Today, Roger C. Schonfeld argues that Clarivate’s acquisition of ProQuest, which was completed last week, is another second-order consequence of open access.
For “University Publishing” to succeed by any measure, however, it is going to have to attract a lot of authors.
There are various ways that customers get locked in to services in scholarly communications. These methods are longed for by publishers and disliked by customers, but they naturally emerge as a part of the economy.
What, if anything, should be done about the fact that the Open Access movement embraces not only a variety of definitions of the term “open access,” but also a diversity of visions as to what constitutes an acceptable future for access to scholarship?
Fifteen years after the term was coined, we still don’t have a single agreed-upon definition of Open Access (OA). What are the implications of this diversity of views within the OA movement, and how much does it really matter?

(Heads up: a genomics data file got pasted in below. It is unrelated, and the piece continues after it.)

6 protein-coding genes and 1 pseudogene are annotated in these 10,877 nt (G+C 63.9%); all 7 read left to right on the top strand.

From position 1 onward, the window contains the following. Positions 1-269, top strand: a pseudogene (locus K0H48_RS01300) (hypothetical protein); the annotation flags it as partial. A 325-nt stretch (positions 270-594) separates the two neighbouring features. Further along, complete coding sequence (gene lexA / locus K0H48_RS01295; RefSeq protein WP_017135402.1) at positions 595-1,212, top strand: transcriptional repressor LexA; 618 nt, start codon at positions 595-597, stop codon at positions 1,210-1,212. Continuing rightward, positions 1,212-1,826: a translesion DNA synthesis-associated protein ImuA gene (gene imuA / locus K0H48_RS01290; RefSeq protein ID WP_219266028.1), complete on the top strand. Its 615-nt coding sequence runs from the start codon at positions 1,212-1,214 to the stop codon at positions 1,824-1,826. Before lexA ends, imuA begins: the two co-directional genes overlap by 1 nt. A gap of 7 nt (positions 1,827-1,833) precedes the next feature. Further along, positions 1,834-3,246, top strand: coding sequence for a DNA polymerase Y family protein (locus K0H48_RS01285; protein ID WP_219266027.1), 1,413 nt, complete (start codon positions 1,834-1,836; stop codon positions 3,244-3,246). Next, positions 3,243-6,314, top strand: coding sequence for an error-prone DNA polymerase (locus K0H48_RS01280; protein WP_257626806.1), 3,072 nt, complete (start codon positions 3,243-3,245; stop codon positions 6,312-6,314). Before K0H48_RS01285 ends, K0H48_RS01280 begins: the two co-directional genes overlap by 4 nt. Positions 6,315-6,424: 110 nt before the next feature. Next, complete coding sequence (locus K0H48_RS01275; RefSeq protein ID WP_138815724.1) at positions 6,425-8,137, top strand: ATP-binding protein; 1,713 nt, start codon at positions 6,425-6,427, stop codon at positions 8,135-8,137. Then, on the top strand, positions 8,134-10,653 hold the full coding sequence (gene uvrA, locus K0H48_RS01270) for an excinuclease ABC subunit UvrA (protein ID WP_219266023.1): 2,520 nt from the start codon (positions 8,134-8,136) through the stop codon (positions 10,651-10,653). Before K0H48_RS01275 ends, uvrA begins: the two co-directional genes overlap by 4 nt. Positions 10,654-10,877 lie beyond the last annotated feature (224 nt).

The “crisis in scholarly communication” story is not entirely supported by Association of Research Libraries (ARL) data. Why do we cling to the victim-hero narrative when alternatives exist?
As digital piracy goes large scale, publishers, libraries, and the open access movement have a lot at stake.
At the recent PSP conference there was a panel on the cost of complying with the many new open access mandates from funding bodies. The panel explored the cost of compliance and how to reduce those costs. The current regulatory regime is complicated and administratively expensive, but the mandates will continue to be promulgated because the people calling for them are not the ones that have to implement them.
Let’s imagine that open access publishing becomes the norm. What will the implications be? One implication is that it will likely create significant pressure on professional societies, which will seek new business arrangements to augment their income and keep their society together.
A recent attempt by SPARC and others to assess “How Open Is It?” shows how complex OA publishing is, but also fails to accurately represent the potential complexities in many areas.